Mark Persons, W0MH is an SBE Certified Professional Broadcast Engineer and was named SBE Engineer of the Year in 2018. Mark is now retired after more than 40 years in business.  His website is

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Email Comments:

12-15-2020:  Hey Mark, Great bio in Radio World! No one deserves it more.  So glad to hear that you are enjoying retirement and still keeping your hand in the pot.  Daniel Braverman, President Radio Systems, Inc, Philadephia, Pennsylvania.

12-14-2020:  Very Nice Article.  Hi Mark:  Just read your article in RadioWorld.  Very nice!  Congratulations, again, on the Lifetime Achievement award!!  Your career path is one that we can all envy.  You did what you love to do (and you’re darned good at it!!).  Enjoy your retirement.  Stay positive – TEST NEGATIVE!  Scott Schmeling,  New Ulm, Minnesota.

12-11-2020:  Mark, Congratulations on the SBE lifetime achievement award.  Dan Karg, K0TI in Woodbury, Minnesota.

12-10-2020:  Dear Mark, I want to congratulate you on becoming the 10th person to receive the Lifetime Achievement Award from the Society of Broadcast Engineers.  You have been an inspiration to me as you have to countless others in this field.  Thanks for all the help and inspiration you have given me over the years.  I hope you're enjoying retirement, and I hope you and Paula have a Merry Christmas and Happy new year!  Sincerely, Al Gilbertson, Sioux Falls, SD.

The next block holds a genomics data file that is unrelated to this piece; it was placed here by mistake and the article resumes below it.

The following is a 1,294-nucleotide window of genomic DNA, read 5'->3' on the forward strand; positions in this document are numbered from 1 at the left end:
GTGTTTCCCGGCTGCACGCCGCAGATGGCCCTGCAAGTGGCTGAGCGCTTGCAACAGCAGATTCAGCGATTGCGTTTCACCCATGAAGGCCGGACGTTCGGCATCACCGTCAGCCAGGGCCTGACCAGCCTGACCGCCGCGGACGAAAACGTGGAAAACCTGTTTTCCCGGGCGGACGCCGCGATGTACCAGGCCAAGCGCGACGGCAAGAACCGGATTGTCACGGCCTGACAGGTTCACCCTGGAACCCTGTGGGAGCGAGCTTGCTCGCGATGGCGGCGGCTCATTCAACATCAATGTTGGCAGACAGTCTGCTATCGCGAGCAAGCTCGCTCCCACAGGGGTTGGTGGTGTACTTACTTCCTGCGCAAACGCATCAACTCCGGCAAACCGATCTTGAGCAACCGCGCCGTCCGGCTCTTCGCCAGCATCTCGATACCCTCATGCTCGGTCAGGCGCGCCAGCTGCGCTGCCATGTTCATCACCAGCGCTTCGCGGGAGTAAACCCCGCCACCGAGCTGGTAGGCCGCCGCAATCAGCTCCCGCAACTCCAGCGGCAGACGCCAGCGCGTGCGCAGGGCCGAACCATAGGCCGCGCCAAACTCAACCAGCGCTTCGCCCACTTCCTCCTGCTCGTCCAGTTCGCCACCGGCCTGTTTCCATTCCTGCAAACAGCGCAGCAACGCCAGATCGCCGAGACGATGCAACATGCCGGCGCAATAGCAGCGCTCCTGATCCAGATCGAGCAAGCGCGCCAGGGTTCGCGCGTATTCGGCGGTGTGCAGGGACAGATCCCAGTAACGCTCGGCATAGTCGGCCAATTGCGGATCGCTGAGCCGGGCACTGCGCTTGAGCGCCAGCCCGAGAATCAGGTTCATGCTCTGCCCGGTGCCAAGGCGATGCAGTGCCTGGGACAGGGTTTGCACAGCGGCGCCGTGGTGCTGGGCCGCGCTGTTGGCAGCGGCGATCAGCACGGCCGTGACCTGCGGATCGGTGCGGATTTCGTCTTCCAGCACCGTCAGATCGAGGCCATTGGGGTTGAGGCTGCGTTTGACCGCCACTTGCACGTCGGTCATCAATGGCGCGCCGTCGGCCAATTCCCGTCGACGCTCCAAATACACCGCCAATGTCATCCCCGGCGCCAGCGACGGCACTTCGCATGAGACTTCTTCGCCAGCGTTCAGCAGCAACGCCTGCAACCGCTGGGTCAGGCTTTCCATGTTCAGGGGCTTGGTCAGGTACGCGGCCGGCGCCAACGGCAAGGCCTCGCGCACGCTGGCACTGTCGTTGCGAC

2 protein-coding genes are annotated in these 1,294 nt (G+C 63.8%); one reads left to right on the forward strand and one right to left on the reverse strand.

12-09-2020:  Mark, Congratulations on winning the John H. Battison Award for Lifetime Achievement!  And you are only the 10th recipient of it!  Mike Davison, Town Square Televison, Inver Grove Heights, Minnesota.  

12-07-2020:  Mark, Congrats on the Society of Broadcast Engineers Lifetime Achievement Award.  73s,  David Ehehalt, Mount Freedom, New Jersey.  N2DAE.  

12-04-2020:  CONGATULATIONS.  I just read the article in the November 25, 2020, Radio World.  I am proud to have worked with you and Paula.  Glad to see you all are doing well and enjoying retirement.  Take good care.  Eva Schaeffer, Kintronic Labs, Bluff City, Tennessee.